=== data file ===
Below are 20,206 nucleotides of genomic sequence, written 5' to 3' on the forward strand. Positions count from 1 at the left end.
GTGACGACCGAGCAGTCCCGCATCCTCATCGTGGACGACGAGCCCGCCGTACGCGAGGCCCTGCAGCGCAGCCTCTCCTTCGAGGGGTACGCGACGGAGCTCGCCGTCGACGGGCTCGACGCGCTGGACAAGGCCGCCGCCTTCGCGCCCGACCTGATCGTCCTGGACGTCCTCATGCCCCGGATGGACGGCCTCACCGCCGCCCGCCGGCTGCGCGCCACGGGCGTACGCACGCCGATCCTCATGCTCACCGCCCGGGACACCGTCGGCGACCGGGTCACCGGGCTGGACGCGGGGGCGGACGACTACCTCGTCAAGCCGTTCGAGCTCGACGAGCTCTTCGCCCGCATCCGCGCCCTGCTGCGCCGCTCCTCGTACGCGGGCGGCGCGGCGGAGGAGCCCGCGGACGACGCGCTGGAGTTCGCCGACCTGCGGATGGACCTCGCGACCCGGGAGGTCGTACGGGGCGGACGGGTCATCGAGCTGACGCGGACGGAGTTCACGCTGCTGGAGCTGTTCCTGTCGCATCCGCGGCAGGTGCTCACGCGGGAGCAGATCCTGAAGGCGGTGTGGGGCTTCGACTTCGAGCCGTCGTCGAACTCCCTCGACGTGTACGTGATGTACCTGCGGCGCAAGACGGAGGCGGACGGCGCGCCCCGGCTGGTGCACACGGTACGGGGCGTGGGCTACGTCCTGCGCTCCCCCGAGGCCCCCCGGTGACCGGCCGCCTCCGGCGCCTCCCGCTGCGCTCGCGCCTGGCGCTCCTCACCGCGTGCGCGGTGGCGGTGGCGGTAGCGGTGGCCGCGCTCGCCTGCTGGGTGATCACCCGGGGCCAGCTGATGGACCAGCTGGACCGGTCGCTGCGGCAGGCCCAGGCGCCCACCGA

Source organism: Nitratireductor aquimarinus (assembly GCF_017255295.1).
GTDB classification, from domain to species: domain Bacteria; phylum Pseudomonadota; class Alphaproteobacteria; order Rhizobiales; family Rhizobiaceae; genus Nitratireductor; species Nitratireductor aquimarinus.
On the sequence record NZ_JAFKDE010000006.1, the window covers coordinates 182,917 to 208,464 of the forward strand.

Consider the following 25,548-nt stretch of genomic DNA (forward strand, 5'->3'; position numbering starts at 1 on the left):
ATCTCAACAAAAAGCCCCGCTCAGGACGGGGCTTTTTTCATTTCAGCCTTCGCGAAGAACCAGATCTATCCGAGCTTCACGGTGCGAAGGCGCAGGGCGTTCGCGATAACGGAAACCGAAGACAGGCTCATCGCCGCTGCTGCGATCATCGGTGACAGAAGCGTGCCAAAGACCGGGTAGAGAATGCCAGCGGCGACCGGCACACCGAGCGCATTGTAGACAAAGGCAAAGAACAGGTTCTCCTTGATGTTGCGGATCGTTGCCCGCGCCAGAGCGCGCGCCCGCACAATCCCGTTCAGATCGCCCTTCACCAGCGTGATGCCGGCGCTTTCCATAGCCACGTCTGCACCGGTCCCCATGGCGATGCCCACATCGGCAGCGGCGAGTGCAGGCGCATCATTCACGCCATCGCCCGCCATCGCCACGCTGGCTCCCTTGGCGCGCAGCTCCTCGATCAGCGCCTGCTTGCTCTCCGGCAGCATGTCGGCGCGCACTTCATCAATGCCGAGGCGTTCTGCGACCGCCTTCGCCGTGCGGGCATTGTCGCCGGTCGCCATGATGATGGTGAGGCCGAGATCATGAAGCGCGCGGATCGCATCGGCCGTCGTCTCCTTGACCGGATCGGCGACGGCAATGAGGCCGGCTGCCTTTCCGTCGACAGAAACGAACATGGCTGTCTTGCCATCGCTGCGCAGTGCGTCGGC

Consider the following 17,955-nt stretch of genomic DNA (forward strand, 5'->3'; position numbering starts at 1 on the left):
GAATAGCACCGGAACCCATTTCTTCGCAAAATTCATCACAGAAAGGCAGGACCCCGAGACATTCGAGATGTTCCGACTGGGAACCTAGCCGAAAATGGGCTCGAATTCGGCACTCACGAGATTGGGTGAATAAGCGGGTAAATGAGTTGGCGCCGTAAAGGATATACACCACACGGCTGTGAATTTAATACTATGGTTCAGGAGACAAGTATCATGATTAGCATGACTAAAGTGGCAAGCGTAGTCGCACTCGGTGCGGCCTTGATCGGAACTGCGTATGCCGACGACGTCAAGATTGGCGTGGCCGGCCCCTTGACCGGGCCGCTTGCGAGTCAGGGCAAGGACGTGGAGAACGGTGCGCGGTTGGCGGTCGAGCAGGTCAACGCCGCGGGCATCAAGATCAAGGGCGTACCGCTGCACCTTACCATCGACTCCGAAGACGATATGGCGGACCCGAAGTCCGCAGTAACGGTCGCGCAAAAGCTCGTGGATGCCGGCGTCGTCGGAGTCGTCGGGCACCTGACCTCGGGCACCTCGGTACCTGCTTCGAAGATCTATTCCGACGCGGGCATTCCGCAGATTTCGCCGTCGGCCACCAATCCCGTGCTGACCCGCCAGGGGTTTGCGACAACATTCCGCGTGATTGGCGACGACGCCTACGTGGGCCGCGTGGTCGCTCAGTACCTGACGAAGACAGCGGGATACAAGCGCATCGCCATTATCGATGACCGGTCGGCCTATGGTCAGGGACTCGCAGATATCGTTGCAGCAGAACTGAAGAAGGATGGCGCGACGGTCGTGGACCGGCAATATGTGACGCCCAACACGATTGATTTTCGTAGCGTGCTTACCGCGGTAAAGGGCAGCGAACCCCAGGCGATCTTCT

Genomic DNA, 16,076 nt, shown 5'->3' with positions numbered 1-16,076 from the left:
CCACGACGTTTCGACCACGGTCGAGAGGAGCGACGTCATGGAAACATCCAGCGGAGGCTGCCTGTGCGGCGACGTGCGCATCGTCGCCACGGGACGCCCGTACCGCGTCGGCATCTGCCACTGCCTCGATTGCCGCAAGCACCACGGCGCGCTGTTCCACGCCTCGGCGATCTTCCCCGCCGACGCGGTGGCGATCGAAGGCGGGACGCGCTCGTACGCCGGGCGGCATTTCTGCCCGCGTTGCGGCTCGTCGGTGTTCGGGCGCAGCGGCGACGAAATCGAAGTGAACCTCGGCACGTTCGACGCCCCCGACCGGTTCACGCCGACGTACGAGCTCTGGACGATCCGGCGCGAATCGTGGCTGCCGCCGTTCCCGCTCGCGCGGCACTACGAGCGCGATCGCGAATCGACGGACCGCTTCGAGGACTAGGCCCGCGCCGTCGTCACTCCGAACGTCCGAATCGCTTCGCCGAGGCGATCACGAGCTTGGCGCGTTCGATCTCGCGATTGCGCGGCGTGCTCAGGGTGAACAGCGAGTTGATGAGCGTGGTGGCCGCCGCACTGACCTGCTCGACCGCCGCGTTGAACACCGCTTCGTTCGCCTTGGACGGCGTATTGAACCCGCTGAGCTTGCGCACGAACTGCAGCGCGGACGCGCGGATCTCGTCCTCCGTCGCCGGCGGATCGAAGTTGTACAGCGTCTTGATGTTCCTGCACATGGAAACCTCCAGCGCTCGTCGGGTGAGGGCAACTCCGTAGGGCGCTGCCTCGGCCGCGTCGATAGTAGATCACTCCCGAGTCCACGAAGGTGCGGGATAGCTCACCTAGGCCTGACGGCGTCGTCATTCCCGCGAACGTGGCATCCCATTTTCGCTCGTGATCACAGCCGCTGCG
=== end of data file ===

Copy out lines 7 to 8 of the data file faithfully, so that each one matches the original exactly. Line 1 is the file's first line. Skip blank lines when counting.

ATCTCAACAAAAAGCCCCGCTCAGGACGGGGCTTTTTTCATTTCAGCCTTCGCGAAGAACCAGATCTATCCGAGCTTCACGGTGCGAAGGCGCAGGGCGTTCGCGATAACGGAAACCGAAGACAGGCTCATCGCCGCTGCTGCGATCATCGGTGACAGAAGCGTGCCAAAGACCGGGTAGAGAATGCCAGCGGCGACCGGCACACCGAGCGCATTGTAGACAAAGGCAAAGAACAGGTTCTCCTTGATGTTGCGGATCGTTGCCCGCGCCAGAGCGCGCGCCCGCACAATCCCGTTCAGATCGCCCTTCACCAGCGTGATGCCGGCGCTTTCCATAGCCACGTCTGCACCGGTCCCCATGGCGATGCCCACATCGGCAGCGGCGAGTGCAGGCGCATCATTCACGCCATCGCCCGCCATCGCCACGCTGGCTCCCTTGGCGCGCAGCTCCTCGATCAGCGCCTGCTTGCTCTCCGGCAGCATGTCGGCGCGCACTTCATCAATGCCGAGGCGTTCTGCGACCGCCTTCGCCGTGCGGGCATTGTCGCCGGTCGCCATGATGATGGTGAGGCCGAGATCATGAAGCGCGCGGATCGCATCGGCCGTCGTCTCCTTGACCGGATCGGCGACGGCAATGAGGCCGGCTGCCTTTCCGTCGACAGAAACGAACATGGCTGTCTTGCCATCGCTGCGCAGTGCGTCGGC

Consider the following 17,955-nt stretch of genomic DNA (forward strand, 5'->3'; position numbering starts at 1 on the left):